Reconciling the overlap of branding, copywriting and creative direction: Meet Antoine Roux
From creative direction to the design of objects, we go behind the scenes at Bureau Antoine Roux and its art and fashion clients.
- Jyni Ong
- 14 December 2020
- Reading Time
- 4 minute read
For the Paris-based graphic designer Antoine Roux, excitement lies in a project somewhere between the conceptual and answering the brief. “I try to consider both image and text as pieces of language with meaning,” he tells us. Image becomes text in his unmistakably clean yet characterful work, and in turn, text becomes image. Neither are a decorative means. The designer-cum-art director has a natural, effortless luxurious style which can be attributed to the way he considers image and text, and the way they connect.
Language is of great importance to him and he’s also “one of those art director's who’s really fond of copywriting – which obviously doesn’t meant I’m good at it.” Nonetheless, his talents have garnered Antoine clients such as Dior, Made Thought, Marine Serre, Galerie Emmanuel Perrotin, and Panconesi just to name a few. Specialising in a range of skills from creative direction to the design of objects, Antoine’s self-titled studio – Bureau Antoine Roux – has made a name for itself in the art and fashion institutions so far.
Despite the healthy list of clients under the studio’s belt, it’s a fairly new creation. Prior to Bureau Antoine Roux, the designer co-founded VLF Studio with Thomas Cristiani which ran until 2019. And prior to that, going back to the very beginning of his design training, Antoine studied graphic design and art direction at Penninghen where he took a year abroad in Rotterdam where he developed his physical approach to a brief. “This was an amazing time,” he recalls on the experience, “to be an expert in nothing yet ambitious, undecided yet highly motivated.”
Over the years, he’s collected a number of art catalogues which have grown to resemble “perfect objects” for their balanced combination of form and content. They continue to be a great source of inspiration for Antoine, along with many other avenues of the art and culture sector that’s always been a strong presence in the designer’s life. Hints of this inspiration is clear throughout Antoine’s work, coupled with a strong conceptual line of thought. He talks us through two recent projects which evidence the expanse of his practice, for two different jewellery brands in Paris: Panconesi established by Marco Panconesi and D’Heygere created by Stéphanie D’Heygere.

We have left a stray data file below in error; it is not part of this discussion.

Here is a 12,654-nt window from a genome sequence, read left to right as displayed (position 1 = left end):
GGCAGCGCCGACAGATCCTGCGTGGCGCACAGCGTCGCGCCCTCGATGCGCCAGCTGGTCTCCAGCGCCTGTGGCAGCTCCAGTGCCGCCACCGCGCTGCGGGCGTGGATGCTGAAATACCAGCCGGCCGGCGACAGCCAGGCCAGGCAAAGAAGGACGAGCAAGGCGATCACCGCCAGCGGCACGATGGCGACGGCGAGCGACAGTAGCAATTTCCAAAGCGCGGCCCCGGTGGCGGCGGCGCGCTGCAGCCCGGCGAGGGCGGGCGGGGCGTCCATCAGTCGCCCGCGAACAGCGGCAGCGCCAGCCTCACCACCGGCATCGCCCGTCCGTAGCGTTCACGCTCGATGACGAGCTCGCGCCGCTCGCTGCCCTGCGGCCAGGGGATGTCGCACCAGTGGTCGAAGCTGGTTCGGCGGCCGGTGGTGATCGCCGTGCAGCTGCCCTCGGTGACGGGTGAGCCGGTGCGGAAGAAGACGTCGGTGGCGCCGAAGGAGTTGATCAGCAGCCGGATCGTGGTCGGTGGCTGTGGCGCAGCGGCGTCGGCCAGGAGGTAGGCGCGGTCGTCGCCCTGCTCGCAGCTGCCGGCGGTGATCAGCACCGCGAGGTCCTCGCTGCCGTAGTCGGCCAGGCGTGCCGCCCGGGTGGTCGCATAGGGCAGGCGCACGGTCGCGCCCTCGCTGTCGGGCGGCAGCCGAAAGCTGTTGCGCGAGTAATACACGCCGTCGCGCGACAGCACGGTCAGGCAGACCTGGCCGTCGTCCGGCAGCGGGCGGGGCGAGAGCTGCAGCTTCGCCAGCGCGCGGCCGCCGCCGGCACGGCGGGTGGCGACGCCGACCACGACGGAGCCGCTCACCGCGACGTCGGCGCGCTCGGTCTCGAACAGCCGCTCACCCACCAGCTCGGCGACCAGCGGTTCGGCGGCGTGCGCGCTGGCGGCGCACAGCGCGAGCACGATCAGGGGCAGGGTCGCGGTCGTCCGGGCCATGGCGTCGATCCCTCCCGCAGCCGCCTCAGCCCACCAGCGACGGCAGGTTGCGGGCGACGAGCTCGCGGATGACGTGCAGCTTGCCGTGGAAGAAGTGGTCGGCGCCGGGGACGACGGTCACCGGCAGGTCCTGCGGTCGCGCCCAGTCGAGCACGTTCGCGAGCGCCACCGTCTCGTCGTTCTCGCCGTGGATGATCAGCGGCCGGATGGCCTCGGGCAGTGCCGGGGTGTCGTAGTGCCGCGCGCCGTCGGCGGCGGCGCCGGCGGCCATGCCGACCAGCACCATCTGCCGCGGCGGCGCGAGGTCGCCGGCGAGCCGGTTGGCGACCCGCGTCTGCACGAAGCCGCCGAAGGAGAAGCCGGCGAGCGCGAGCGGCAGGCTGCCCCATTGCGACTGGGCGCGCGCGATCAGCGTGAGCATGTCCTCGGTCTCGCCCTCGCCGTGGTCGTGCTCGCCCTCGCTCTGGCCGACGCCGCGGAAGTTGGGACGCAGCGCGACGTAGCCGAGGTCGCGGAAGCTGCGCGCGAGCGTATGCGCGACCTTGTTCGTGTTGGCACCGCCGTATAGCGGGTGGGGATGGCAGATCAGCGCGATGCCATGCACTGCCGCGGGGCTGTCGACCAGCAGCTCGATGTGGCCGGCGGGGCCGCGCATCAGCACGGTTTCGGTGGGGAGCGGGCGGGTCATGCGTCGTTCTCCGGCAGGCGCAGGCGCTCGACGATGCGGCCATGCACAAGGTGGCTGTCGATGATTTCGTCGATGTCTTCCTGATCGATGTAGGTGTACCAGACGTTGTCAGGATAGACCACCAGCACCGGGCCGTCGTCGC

With the former, Antoine was tasked with overseeing the global image art direction. Collaborating with Marco Panconesi himself and stylist Georgia Pendlebury, whom Antoine regularly works with, the three embarked on a series of conversations to spark reactivity and inventiveness to kick off the project. Interestingly, this resulted in a lookbook which also acts as an intimate printed journal. Sophisticated fashion shots are mixed in with preliminary sketches, iPhone photos of Marco’s birth region (Tuscany) amongst other memorabilia. Snippets of genuine and authentic moments became looping videos for Instagram and in a nutshell, explains Antoine, the campaign “dropped the traditional idea of campaigns and lookbooks.” By contrast, “we simply tried to produce content regularly, following our ideas, collections and moods, rather than seasons.”